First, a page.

Huang He Plain Mixed Forests
Bioregion: Loess Plateau & Huang He Plain Mixed Forests (PA49)
Realm: Eastern Eurasia
Ecoregion Size (1000 ha):
Spreading across northeastern China, the Huang He Plain Mixed Forests ecoregion widens eastward as the floodplains that define it become broader towards the coast of the Yellow Sea. In its lower reaches, the Huang He (Yellow River) carries more than 60 tons of silt every second (annualized mean)—enough to occasionally fill the channel and displace the flow.
Historically, the Yellow River shifted its course every few generations, distributing fertile soils across a wide swath of eastern China, wreaking havoc in the process. Today, with leveeing, the channel bed of the lower Yellow River is elevated 10 m above the surrounding plain.
Warm, moist summers and favorable soils of the Huang He plain enabled temperate forests of broadleaved deciduous trees and evergreen conifers to thrive in Paleolithic times. However, this landscape has been farmed since the early Holocene, at least 8,000 years ago, and it has been densely populated for more than more than 2,000 years. Few traces of the potential mixed forest vegetation remain today. Species richness for wild plants and animals is generally low, due to homogeneous habitat, cold winter temperatures, and millennia of intensive human activity.
The potential natural vegetation of the Shandong peninsula includes forests of deciduous oak, elm, Chinese pistache, and Chinese red pine. During the Pleistocene Ice Ages, when sea levels dropped, the northeastern part of Shandong peninsula was connected to the Dalian peninsula of Manchuria. Consequently, Shandong forests today retain a Manchurian character, with Mongolian oak, hazel, and linden, although many of these stands are increasingly replaced by species introduced from elsewhere: Japanese red pine, Armandii pine, and larch.
To the north and west, the Huang He plain is encircled by the mountains and loess plateaus of central China; to the south, it merges with the floodplain of the lower Changjiang (Yangzi River), comprising the largest alluvial landscape in temperate East Asia. Wild landscapes are relatively more intact on the boulder clad mountain slopes that crop up throughout this ecoregion, including the rocky spine of the Shandong Peninsula and the outcrops of Tai Shan and Song Shan, two sacred mountains that are protected as UNESCO World Heritage Sites.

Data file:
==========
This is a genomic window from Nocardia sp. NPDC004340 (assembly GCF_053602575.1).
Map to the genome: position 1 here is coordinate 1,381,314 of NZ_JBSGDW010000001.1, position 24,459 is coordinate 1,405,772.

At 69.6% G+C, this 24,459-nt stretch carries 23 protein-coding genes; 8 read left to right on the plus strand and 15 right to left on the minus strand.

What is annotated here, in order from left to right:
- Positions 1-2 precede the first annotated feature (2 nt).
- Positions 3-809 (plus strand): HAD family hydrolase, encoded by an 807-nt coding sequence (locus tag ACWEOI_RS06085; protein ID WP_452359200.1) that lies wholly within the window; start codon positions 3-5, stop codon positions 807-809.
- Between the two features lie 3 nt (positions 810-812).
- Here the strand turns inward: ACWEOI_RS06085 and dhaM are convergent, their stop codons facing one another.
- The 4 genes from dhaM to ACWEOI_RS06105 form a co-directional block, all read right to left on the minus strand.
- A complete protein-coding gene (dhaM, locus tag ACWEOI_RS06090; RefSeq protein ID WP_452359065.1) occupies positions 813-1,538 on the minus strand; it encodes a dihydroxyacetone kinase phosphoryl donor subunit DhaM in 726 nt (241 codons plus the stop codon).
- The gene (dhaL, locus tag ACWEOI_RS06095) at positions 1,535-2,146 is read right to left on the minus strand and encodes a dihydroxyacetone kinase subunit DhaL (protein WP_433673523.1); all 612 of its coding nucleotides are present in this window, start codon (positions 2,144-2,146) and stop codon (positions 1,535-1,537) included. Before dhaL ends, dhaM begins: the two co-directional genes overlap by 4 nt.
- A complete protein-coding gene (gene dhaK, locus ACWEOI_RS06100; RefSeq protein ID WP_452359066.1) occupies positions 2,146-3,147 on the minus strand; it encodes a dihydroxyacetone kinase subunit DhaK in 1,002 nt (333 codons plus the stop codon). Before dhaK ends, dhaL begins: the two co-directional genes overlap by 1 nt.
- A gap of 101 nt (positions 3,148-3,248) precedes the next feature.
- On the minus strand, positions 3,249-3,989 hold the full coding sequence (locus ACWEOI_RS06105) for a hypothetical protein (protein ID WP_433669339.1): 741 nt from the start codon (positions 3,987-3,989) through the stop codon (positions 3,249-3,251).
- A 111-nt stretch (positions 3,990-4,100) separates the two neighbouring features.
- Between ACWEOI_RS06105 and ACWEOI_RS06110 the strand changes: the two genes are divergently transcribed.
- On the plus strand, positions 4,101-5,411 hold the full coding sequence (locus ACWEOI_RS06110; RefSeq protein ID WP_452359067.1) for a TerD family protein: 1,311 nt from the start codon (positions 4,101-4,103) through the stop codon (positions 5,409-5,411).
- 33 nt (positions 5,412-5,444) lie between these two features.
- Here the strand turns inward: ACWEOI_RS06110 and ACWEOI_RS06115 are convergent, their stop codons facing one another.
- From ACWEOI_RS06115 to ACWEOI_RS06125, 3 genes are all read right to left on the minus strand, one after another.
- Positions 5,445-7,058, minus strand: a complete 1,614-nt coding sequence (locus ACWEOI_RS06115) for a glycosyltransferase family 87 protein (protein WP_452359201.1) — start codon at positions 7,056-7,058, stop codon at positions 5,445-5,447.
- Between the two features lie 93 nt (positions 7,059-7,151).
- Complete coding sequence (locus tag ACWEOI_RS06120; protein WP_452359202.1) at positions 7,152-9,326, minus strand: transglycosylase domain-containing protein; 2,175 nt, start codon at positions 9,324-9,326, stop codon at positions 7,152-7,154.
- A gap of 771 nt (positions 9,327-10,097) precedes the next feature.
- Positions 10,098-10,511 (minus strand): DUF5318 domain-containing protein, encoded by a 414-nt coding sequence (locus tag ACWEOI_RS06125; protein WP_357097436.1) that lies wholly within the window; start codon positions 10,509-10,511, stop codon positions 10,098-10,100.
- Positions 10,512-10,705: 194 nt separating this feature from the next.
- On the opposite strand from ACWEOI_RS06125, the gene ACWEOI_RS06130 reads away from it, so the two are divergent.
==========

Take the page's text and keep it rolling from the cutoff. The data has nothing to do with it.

The famous Taishan Mountain, peaking at 1,545 m at the Jade Emperor Peak, has 80% forest cover, with pine at the higher elevations, chestnut and other deciduous hardwoods on the lower slopes. Mountain areas further inland support mixed forest stands dominated by Chinese red pine and Platycladus cypress. A grove of Platycladus in Dengfeng County in the western part of this ecoregion includes some gnarled trees estimated to be 4,500 years old.
Small, fragmented populations of North China leopard survive in mountain enclaves in the western part of this ecoregion where they prey on hare and wild pigs. This leopard subspecies, endemic to China, appears to be in rapid decline with an estimated population of 200–300 individuals nationwide. The north China sika deer is extirpated from the plains region, although it survives in zoos and is farmed for its antlers. Reintroduction to the wild is precluded by a lack of suitable habitat.
Where they have not been excessively disturbed, riverine habitats, natural flood basins and coastal bays provide stopovers for migratory birds. The Shandong Peninsula is a significant nesting area for sea birds like the white-tailed eagle and terrestrial species like great bustard. Weighing about 10 kg, male bustards are one of the heaviest flying animals. Rongcheng Nature Reserve, at the eastern tip of the Shandong peninsula serves as a staging ground for whooper swan and a winter habitat for scaly-sided merganser.
Most of the habitat in this ecoregion is utilized to feed the growing human population of China. Existing forest reserves in hill areas, wetlands, and remnant coastal habitats could benefit from improved management of the region’s nature reserves. Taishan Mountain and the other sacred mountains would benefit from better tourism management and delineation of core and buffer zone areas.
Priority conservation actions for the next decade are to: 1) delineate and manage remnant wetlands; 2) promote conservation education, especially through community engagement; and 3) uplist the North China leopard as critically endangered and develop a conservation plan for this endemic subspecies.
- Carpenter, C. 2000. Huang He Plain mixed forests (Abstract Only). https://globalspecies.org/ecoregions/display/PA0424https://globalspecies.org/ecoregions/display/PA0424. Accessed April 2019.
- Elvin, Mark. 2004. The Retreat of the Elephants: an Environmental History of China. Yale University Press, New Haven.
- Laguardia, A., Kamler, J.F., Li, S., Zhang, C., Zhou, Z., Shi, K. 2017. The current distribution and status of leopards Panthera pardus in China. Oryx 51(1): 153-9.